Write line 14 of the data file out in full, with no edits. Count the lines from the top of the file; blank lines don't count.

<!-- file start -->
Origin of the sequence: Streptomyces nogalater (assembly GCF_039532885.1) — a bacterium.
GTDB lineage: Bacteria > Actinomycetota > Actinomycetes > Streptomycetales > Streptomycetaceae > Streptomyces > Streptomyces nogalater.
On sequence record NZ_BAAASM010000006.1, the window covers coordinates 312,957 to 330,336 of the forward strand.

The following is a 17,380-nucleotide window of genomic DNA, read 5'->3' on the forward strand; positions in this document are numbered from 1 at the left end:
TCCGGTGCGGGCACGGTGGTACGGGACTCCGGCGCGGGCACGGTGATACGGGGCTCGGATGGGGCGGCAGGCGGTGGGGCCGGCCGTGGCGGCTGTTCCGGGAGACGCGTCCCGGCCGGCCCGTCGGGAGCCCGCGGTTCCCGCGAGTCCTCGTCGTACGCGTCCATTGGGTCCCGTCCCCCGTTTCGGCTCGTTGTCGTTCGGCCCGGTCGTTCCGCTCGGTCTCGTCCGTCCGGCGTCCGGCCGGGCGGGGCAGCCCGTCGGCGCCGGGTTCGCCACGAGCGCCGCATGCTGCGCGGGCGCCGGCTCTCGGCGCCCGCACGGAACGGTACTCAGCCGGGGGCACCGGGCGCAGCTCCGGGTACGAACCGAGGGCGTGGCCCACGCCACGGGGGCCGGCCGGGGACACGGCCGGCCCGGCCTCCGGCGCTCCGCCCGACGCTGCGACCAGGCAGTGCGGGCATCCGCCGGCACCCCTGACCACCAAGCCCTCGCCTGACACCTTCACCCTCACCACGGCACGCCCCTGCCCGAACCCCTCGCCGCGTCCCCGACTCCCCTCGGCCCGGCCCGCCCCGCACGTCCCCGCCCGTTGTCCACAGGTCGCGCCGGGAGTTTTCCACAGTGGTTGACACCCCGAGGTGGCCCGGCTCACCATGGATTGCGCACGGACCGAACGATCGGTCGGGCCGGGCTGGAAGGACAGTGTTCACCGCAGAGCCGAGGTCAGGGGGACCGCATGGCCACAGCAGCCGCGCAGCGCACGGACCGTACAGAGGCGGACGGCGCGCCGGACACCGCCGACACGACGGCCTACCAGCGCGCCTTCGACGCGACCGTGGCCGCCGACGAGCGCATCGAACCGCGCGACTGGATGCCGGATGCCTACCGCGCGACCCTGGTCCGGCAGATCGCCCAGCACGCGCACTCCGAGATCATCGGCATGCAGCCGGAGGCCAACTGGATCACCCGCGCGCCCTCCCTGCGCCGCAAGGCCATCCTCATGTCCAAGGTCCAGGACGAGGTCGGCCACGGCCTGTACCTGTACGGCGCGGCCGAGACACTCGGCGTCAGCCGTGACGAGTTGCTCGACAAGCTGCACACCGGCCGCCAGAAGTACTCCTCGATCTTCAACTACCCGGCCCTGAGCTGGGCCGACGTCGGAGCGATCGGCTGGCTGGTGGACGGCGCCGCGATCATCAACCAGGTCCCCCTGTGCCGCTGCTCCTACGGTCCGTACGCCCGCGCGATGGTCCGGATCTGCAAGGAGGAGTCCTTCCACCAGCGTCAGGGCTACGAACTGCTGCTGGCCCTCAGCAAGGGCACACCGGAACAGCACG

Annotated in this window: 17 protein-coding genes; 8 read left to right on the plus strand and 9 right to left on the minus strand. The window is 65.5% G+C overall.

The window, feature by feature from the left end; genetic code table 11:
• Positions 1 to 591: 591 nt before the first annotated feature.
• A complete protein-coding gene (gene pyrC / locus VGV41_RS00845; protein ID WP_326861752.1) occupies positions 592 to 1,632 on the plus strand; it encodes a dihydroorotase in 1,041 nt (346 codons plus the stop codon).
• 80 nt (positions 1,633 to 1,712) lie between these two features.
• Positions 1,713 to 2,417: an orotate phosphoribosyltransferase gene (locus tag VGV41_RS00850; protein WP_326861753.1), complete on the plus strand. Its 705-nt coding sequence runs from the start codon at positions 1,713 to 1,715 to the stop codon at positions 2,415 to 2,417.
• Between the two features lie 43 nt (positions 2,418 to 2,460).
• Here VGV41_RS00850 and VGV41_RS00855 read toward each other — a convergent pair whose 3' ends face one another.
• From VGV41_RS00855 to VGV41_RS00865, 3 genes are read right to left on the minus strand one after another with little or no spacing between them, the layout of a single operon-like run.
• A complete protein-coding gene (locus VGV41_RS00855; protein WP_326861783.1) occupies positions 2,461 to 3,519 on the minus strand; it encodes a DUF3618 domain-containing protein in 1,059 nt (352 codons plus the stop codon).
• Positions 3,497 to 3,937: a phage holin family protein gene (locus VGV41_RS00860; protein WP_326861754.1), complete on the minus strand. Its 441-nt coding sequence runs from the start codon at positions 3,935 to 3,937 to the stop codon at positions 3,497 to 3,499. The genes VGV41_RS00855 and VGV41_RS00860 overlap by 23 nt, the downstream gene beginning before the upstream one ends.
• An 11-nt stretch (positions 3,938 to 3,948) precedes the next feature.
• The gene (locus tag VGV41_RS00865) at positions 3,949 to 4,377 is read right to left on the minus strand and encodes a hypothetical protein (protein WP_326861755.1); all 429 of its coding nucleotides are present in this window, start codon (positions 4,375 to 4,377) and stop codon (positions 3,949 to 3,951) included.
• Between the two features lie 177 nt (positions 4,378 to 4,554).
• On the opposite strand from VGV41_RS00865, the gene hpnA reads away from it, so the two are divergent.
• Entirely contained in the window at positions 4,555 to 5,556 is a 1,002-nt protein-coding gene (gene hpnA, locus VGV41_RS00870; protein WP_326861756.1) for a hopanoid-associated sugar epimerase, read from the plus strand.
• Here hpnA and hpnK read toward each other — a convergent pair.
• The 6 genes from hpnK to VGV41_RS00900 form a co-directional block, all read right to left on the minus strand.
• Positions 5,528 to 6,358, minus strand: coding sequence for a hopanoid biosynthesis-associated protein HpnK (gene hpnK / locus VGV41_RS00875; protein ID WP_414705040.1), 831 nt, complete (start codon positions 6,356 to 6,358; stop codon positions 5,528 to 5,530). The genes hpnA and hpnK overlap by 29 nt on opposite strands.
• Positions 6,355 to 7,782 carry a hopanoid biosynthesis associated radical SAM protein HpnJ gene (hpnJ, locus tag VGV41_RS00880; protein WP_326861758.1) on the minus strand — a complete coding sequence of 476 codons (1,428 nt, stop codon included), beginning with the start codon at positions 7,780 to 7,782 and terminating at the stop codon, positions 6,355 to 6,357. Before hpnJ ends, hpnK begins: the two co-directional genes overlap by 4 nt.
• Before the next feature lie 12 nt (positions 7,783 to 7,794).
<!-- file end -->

• From VGV41_RS00855 to VGV41_RS00865, 3 genes are read right to left on the minus strand one after another with little or no spacing between them, the layout of a single operon-like run.